Rank and organization:   Corporal, U.S. Army, Antitank Company, 2d Battalion,
26th Infantry, 1st Infantry Division.
Place and date:   Near Dom Butgenbach,
Belgium, 20-21 December 1944.
Entered service at:   Troy, N.C.
Birth:   23 August
1923, Troy, N.C.
G.O. No.: 48, 23 June 1945.
Citation:   Serving as 57-mm.
antitank gunner with the 2d Battalion, he was a major factor in stopping
enemy tanks during heavy attacks against the battalion position near Dom
Butgenbach, Belgium, on 20-21 December 1944. In the first attack, launched
in the early morning of the 20th, enemy tanks succeeded in penetrating
parts of the line. Cpl. Warner, disregarding the concentrated cannon and
machinegun fire from 2 tanks bearing down on him, and ignoring the imminent
danger of being overrun by the infantry moving under tank cover, destroyed
the first tank and scored a direct and deadly hit upon the second. A third
tank approached to within 5 yards of his position while he was attempting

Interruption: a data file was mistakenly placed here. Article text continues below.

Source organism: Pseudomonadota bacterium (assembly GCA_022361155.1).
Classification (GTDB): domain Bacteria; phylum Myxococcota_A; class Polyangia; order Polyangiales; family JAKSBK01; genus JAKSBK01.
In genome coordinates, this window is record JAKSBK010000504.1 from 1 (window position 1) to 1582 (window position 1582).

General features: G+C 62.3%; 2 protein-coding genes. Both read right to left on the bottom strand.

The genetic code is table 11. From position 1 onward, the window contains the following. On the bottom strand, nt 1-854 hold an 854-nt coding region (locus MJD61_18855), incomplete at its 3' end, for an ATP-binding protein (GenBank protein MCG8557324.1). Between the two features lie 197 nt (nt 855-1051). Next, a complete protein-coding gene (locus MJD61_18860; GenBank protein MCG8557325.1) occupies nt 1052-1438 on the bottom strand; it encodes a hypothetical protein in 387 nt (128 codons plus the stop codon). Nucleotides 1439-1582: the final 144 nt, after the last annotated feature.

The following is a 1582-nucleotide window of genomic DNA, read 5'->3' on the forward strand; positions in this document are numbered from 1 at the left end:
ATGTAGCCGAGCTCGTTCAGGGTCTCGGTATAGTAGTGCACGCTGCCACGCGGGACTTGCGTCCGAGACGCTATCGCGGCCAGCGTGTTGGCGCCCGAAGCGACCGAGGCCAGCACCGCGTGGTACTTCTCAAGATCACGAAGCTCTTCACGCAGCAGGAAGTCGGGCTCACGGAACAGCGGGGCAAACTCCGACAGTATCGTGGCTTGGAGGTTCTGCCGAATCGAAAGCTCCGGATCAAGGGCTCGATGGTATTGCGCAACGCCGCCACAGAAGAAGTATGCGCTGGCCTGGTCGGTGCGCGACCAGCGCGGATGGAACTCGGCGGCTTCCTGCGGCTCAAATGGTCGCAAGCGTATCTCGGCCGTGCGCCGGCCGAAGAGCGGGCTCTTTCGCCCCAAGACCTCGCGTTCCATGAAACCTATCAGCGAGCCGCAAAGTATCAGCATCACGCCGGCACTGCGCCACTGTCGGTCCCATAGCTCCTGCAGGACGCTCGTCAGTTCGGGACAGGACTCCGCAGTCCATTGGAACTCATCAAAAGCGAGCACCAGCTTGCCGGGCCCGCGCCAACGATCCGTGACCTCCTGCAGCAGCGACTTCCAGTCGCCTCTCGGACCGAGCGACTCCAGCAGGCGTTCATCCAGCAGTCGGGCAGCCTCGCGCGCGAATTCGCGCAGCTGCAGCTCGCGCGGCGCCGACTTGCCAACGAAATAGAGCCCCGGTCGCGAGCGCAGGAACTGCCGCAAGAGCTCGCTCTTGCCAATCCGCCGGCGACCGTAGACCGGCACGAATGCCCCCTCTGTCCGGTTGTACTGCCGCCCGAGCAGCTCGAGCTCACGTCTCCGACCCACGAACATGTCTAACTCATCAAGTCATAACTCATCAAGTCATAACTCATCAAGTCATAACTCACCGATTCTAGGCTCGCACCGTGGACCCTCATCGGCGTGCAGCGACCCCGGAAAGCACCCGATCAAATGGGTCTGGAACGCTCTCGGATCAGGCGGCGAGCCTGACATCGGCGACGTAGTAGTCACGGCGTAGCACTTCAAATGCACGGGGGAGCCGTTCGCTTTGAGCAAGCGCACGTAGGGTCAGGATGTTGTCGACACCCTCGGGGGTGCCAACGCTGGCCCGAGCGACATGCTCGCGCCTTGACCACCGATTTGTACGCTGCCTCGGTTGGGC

to clear a jammed breach lock. Jumping from his gun pit, he engaged in
a pistol duel with the tank commander standing in the turret, killing him
and forcing the tank to withdraw. Following a day and night during which
our forces were subjected to constant shelling, mortar barrages, and numerous
unsuccessful infantry attacks, the enemy struck in great force on the early
morning of the 21st. Seeing a Mark IV tank looming out of the mist and
heading toward his position, Cpl. Warner scored a direct hit. Disregarding
his injuries, he endeavored to finish the loading and again fire at the
tank whose motor was now aflame, when a second machinegun burst killed
him. Cpl. Warner's gallantry and intrepidity at the risk of life above
and beyond the call of duty contributed materially to the successful defense
against the enemy attacks.
This data was extracted from the Committee on Veterans' Affairs, U.S. Senate, Medal of Honor Recipients: 1863-1973 (Washington, D.C.: Government Printing Office, 1973)